To Affro'nt. v.a. [affronter, Fr. that is, ad frontem stare; ad frontem & contumeliam allidere, to insult a man to his face.]
- To meet face to face; to encounter. This seems the genuine and original sense of the word, which was formerly indifferent to good or ill.
We have closely sent for Hamlet hither,
That he, as 'twere by accident, may here
Affront Ophelia. Shakespeare's Hamlet.
The seditious, the next day, affronted the king's forces at the entrance of a highway; whom when they found both ready and resolute to fight, they desired enterparlance, and in the meantime they began to fortify. Sir John Hayward.
- To meet, in a hostile manner, front to front.
His holy rites and solemn feasts profan'd,
And with their darkness durst affront his light. Parad. Lost.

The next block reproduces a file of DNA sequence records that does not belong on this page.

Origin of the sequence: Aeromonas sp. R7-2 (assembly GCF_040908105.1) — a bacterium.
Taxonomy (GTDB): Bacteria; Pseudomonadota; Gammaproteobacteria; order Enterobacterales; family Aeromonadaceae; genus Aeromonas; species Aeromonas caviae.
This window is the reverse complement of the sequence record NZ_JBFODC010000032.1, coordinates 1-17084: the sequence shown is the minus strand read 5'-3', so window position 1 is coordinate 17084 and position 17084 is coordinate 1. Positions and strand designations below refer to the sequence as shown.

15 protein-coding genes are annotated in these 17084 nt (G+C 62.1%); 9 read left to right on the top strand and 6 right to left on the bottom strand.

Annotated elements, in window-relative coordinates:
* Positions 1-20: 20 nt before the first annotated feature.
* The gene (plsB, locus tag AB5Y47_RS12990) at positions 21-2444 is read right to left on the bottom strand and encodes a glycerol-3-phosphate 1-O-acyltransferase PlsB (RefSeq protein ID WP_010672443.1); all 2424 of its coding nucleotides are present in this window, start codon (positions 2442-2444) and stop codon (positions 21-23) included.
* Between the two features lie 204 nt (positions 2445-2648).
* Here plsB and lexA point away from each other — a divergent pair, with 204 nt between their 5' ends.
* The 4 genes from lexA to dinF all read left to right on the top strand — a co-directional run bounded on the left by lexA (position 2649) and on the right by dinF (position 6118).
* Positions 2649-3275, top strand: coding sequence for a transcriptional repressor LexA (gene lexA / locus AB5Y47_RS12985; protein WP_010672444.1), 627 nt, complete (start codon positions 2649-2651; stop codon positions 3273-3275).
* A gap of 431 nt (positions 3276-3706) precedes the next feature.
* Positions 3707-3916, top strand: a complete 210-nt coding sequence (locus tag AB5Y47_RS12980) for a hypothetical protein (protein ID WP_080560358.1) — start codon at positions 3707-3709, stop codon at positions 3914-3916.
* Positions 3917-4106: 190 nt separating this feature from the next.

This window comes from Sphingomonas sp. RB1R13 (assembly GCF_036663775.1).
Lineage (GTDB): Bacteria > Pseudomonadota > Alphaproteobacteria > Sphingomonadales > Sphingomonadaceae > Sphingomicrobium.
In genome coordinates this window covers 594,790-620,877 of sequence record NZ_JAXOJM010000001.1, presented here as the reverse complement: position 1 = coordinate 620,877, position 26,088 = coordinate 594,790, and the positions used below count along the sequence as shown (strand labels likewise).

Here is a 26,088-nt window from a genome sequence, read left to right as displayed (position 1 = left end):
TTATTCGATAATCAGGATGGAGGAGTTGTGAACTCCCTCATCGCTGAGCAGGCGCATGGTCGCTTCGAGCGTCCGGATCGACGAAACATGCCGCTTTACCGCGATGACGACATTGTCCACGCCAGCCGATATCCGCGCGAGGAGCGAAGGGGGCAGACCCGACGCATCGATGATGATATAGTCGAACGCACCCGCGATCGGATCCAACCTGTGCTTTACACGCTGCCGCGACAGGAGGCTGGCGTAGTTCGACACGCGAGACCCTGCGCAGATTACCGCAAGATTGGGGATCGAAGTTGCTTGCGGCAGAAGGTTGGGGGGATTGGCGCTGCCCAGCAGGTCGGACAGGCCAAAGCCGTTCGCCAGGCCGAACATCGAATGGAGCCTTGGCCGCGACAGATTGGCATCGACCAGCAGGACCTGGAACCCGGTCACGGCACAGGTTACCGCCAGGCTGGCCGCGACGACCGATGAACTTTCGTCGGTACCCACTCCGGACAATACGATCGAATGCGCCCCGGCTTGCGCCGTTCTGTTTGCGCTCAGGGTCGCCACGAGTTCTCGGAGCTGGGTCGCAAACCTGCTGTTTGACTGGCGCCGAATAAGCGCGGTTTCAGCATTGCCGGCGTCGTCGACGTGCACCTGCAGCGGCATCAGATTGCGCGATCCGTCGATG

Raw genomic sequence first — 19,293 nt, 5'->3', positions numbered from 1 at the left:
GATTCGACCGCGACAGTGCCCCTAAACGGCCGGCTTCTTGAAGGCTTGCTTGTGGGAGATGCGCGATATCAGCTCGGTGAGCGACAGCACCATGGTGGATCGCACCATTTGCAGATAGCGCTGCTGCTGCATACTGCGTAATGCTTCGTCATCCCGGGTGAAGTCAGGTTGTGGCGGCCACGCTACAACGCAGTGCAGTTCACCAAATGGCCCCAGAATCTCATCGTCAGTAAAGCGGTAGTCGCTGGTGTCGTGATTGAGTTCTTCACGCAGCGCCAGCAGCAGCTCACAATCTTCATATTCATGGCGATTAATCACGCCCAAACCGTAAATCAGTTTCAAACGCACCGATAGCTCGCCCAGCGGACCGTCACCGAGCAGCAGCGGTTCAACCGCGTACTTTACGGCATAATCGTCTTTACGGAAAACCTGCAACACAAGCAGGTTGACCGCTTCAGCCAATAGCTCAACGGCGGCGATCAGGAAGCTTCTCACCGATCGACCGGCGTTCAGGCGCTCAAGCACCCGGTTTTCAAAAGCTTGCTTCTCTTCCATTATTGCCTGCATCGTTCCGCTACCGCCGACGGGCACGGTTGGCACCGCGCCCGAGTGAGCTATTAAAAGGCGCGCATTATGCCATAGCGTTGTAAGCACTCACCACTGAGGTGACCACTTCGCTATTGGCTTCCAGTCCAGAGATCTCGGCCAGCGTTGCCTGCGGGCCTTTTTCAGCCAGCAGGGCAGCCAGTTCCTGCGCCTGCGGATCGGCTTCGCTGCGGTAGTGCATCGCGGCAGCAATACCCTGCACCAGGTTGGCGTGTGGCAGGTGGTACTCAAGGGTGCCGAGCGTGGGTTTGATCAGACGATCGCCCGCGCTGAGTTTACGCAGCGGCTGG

- To offer an open insult; to offend avowedly. With respect to this sense, it is observed by Cervantes, that, if a man strikes another on the back, and then runs away, the person so struck is injured, but not affronted; an affront always implying a justification of the act.
But harm precedes not sin only our foe,
Tempting affronts us with his foul esteem
Of our integrity. Milton's Paradise Lost, b. ix.
I would learn the cause, why Torrismond,
Within my palace walls, within my hearing,
Almost within my sight, affronts a prince,
Who shortly shall command him. Dryden's Spanish Friar.
This brings to mind Faustina's fondness for the gladiator, and is interpreted as satire. But how can one imagine, that the Fathers would have dared to affront the wife of Aurelius. Addison.